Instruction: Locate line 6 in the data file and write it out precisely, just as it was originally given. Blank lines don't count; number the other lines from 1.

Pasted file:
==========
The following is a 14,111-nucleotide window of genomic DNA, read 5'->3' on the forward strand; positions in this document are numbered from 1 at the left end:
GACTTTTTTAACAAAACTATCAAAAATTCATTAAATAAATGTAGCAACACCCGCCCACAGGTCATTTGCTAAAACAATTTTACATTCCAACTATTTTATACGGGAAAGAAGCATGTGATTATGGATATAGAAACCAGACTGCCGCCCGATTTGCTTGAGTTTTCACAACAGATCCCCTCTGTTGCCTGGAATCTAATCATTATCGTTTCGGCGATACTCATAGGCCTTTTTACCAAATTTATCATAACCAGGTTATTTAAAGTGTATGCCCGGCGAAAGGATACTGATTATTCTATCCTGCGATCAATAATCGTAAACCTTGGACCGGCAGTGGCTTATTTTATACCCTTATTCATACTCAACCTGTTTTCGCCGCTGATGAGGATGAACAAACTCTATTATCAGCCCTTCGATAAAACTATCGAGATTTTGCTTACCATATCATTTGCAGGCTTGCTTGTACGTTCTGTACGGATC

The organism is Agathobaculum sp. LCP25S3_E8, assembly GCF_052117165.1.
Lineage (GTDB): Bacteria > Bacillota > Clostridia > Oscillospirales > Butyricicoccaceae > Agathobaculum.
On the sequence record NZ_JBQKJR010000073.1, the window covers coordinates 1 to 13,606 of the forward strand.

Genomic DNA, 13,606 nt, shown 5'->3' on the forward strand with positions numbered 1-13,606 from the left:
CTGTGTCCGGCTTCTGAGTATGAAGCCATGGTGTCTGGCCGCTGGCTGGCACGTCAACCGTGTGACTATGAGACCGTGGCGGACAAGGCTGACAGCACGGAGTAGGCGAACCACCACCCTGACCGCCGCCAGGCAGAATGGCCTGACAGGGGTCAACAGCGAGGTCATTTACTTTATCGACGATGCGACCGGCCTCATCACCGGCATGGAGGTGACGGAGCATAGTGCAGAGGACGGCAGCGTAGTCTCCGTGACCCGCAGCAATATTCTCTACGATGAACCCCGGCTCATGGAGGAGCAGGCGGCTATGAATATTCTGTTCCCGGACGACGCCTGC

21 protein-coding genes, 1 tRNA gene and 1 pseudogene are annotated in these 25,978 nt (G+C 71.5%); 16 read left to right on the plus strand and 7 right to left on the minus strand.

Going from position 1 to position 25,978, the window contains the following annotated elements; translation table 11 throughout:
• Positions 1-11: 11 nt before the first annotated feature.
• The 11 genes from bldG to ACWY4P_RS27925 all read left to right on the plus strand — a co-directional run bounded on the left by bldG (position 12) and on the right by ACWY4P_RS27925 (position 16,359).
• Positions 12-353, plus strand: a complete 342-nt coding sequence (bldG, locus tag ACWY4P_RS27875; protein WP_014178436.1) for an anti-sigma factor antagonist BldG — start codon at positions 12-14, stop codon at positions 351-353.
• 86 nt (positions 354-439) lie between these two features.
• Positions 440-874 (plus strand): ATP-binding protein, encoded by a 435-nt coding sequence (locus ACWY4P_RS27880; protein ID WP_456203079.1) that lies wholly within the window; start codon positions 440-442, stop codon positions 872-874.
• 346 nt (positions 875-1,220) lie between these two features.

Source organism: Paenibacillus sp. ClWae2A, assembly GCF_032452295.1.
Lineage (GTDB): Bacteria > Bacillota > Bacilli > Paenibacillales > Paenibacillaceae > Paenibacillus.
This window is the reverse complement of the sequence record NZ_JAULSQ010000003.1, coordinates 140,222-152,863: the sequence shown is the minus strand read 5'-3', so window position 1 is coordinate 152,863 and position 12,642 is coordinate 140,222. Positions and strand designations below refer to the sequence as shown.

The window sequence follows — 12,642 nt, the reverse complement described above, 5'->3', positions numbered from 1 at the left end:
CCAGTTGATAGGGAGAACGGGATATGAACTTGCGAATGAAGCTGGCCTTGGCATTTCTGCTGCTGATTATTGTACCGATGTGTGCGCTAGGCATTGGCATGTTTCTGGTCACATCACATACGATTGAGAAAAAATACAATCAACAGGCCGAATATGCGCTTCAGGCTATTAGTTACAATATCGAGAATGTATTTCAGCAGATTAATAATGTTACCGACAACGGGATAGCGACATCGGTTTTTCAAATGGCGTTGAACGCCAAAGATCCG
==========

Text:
Genomic DNA, 13,606 nt, shown 5'->3' on the forward strand with positions numbered 1-13,606 from the left: